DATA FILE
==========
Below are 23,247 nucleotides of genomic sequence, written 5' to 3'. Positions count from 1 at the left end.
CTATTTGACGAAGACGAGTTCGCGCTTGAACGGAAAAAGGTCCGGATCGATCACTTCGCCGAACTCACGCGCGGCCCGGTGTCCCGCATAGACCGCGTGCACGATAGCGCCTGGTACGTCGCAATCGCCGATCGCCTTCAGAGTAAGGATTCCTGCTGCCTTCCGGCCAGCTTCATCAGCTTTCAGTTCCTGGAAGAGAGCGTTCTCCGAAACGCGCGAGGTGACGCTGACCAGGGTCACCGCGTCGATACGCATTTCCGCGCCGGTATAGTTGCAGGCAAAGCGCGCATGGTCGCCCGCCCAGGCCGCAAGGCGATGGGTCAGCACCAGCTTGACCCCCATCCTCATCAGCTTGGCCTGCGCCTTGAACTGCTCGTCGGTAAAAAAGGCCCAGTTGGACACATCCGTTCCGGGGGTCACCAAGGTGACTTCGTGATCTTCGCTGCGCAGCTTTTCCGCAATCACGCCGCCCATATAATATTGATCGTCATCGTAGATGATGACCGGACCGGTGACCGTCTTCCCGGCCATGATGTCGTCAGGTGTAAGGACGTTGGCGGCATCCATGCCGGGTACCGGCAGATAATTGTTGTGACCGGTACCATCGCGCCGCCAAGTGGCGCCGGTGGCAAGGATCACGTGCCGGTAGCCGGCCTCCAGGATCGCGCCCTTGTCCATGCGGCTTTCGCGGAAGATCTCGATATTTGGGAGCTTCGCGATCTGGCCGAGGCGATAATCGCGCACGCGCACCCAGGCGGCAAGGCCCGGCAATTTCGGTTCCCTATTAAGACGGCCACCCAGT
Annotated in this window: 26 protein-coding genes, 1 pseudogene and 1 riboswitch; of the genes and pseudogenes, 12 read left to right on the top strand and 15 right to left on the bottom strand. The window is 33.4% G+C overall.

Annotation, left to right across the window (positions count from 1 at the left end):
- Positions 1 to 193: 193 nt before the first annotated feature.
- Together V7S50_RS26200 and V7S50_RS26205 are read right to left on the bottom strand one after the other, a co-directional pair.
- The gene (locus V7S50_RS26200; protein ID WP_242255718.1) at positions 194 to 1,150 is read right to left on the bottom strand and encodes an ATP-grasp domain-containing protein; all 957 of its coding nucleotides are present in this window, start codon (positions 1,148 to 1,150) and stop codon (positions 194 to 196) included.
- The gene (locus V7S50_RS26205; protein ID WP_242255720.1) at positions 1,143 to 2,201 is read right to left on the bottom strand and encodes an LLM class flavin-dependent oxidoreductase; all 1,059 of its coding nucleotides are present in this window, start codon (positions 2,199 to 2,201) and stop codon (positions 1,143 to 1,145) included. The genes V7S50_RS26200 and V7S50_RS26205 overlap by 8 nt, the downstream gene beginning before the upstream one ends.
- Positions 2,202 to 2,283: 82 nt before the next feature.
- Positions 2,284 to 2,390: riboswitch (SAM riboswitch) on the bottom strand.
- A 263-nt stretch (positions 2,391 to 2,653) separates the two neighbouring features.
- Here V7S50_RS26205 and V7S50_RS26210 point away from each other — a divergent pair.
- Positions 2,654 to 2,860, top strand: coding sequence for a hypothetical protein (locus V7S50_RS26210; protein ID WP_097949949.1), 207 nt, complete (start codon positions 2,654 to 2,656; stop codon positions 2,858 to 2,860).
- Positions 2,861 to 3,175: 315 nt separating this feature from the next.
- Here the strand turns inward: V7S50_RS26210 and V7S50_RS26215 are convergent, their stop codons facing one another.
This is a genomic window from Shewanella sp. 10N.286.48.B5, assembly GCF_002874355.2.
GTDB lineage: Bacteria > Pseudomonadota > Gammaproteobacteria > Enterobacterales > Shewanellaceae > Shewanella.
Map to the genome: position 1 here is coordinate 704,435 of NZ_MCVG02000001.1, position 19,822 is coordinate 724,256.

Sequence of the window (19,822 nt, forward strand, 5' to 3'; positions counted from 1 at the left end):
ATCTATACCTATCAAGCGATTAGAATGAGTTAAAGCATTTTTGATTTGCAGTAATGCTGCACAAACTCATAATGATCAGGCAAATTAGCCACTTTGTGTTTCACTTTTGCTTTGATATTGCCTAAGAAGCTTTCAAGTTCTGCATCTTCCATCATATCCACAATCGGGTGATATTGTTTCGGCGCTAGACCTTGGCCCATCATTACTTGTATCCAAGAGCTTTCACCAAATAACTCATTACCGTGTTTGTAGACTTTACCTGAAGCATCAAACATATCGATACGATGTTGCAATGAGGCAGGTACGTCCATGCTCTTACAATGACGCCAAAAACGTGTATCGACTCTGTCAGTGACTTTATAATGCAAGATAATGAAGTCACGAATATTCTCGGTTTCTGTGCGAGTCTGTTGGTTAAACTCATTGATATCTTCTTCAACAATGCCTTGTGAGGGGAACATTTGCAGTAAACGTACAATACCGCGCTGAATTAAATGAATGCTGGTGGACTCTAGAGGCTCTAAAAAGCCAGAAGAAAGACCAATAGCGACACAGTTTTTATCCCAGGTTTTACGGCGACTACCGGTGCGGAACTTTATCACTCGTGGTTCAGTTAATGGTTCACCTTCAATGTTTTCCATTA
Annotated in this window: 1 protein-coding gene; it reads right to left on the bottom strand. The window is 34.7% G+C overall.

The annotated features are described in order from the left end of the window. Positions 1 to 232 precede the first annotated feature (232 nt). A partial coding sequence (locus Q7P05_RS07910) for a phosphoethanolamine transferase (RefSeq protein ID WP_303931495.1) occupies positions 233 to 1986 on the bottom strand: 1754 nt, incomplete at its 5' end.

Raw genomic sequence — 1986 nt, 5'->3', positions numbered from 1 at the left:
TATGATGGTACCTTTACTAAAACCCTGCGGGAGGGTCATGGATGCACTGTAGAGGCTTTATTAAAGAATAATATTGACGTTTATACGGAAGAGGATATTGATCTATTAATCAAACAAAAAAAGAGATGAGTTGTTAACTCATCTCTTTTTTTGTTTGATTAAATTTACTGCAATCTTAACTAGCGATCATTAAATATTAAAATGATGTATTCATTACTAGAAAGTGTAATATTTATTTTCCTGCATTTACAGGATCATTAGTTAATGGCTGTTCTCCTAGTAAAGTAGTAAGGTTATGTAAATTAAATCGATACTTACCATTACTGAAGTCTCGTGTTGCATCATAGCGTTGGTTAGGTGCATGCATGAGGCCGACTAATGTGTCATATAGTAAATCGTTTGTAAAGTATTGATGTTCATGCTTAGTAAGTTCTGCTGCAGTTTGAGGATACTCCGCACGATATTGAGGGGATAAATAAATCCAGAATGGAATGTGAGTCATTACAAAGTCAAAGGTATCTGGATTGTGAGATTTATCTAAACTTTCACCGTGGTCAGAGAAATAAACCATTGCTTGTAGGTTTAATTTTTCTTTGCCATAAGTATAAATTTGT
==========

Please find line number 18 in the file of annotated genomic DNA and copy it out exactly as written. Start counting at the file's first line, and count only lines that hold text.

Map to the genome: position 1 here is coordinate 704,435 of NZ_MCVG02000001.1, position 19,822 is coordinate 724,256.